A Guide To The Triple Arthrodesis For Hindfoot Deformities

Kevin Dux, DPM, Sarah Edgar, DPM, and Peter Blume, DPM, FACFAS

What Long-Term Follow-Up Reveals On Patient Satisfaction

Since the development of the procedure in 1921, there has been ample time to perform longitudinal studies to determine outcomes and patient satisfaction with the triple arthrodesis. Despite the amount of restriction and long postoperative course, a triple arthrodesis has a very high patient satisfaction rate. Multiple studies have been published on the results of triple arthrodesis from five years to long-term follow up of up to 44 years with satisfaction rates as high as 95 percent (see the table “A Closer Look At Long-Term Studies” at left).2,5,6

   There are some key points that can increase patient satisfaction. The first is expectations management. The triple arthrodesis was, is and always will be a procedure for reconstruction of end-stage disease. By explaining that the goals are to decrease pain and improve function, not to create a disease-free foot, patients are unlikely to be surprised by some of the inevitable sequelae of the procedure. While technically demanding and not without flaws, the triple arthrodesis is still the cornerstone for reconstruction of severe hindfoot deformities.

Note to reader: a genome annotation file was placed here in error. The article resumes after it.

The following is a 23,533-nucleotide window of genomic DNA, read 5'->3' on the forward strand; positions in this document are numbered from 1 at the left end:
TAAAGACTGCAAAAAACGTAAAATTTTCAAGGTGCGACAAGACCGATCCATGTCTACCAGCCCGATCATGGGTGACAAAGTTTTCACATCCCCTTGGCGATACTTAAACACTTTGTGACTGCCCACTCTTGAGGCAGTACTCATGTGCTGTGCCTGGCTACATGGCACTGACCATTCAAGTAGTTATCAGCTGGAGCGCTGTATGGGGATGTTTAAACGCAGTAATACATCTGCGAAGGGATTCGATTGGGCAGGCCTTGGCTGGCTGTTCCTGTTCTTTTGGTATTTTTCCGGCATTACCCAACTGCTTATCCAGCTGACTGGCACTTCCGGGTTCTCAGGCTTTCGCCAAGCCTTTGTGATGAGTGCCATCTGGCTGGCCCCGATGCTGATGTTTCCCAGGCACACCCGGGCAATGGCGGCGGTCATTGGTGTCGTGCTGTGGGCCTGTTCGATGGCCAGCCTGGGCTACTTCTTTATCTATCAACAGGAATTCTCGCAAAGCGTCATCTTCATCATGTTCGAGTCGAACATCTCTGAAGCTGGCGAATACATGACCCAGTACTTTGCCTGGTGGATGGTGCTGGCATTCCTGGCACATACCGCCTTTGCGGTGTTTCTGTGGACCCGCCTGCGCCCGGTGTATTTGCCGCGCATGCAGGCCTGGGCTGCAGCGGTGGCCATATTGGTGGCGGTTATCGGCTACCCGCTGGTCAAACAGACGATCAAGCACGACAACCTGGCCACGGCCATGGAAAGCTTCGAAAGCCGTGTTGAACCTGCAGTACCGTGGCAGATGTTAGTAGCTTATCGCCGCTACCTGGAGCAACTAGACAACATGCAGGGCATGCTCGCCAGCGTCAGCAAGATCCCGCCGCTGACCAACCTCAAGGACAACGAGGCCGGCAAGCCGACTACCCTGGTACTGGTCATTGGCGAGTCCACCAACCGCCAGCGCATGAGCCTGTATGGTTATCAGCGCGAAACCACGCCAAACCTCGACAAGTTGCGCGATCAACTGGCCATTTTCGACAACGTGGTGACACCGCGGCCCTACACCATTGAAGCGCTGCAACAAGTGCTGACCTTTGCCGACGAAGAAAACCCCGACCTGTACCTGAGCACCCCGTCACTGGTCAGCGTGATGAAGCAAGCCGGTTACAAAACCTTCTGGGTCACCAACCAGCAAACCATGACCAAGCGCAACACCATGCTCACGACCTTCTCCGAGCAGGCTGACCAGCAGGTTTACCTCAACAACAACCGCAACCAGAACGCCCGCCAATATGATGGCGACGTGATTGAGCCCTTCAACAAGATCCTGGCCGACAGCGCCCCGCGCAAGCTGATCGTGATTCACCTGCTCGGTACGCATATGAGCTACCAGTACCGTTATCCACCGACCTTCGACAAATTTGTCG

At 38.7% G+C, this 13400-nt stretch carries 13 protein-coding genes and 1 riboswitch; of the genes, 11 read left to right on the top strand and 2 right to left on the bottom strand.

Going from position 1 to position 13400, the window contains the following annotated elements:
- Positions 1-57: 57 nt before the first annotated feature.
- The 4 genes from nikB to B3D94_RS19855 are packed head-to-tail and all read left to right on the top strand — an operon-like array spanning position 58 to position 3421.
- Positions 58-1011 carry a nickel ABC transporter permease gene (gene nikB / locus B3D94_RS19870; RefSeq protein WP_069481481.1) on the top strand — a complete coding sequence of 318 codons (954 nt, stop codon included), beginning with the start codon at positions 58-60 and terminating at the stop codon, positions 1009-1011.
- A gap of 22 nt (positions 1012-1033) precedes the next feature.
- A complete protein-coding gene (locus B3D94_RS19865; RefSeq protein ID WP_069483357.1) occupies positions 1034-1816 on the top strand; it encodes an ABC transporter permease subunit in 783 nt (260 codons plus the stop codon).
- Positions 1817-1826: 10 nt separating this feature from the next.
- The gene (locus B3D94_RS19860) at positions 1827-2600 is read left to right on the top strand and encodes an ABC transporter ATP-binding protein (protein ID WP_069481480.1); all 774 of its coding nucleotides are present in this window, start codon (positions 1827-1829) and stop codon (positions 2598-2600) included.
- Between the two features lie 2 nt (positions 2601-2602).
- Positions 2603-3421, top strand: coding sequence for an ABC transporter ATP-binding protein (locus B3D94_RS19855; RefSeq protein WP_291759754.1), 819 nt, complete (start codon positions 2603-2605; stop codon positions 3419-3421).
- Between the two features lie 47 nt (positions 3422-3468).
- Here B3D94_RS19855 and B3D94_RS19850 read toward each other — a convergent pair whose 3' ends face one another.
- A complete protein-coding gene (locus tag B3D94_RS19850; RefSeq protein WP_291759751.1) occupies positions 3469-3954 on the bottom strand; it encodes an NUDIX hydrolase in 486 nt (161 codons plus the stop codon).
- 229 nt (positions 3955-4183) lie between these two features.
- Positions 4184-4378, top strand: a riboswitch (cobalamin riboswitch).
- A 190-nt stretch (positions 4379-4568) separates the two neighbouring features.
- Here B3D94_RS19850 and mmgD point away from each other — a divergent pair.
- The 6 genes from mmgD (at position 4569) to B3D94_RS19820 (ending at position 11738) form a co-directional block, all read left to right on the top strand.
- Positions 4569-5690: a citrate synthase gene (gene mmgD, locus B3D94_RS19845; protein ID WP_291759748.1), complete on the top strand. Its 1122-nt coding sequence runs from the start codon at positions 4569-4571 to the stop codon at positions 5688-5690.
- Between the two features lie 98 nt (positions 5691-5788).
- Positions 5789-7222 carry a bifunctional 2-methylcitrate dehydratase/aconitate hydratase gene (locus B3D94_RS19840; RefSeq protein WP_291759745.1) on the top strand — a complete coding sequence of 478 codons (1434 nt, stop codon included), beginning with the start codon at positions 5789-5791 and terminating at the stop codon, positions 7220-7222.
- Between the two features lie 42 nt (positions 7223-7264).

In Conclusion

The human foot is an anatomically and biomechanically complex structure that must endure tremendous stresses, even in normal gait.

   Accordingly, reconstruction of hindfoot deformities is a demanding task that requires both diagnostic and surgical acumen. The triple arthrodesis has proved to be a reliable, powerful and reproducible procedure for the treatment of a wide variety of common pathologies in the podiatric practice. The procedure has many different applications and, through various modifications over the years, has continued to produce very high satisfaction rates for patients with end-stage disease.

   Dr. Dux is a third-year resident at Yale-New Haven Hospital in New Haven, Conn.

   Dr. Edgar is a second-year resident at Yale-New Haven Hospital.

   Dr. Blume is an Assistant Clinical Professor of Surgery in the Department of Orthopaedics and Rehabilitation at the Yale University School of Medicine. He is the Director of Limb Preservation at the Yale New Haven Hospital. Dr. Blume is a Fellow of the American College of Foot and Ankle Surgeons.

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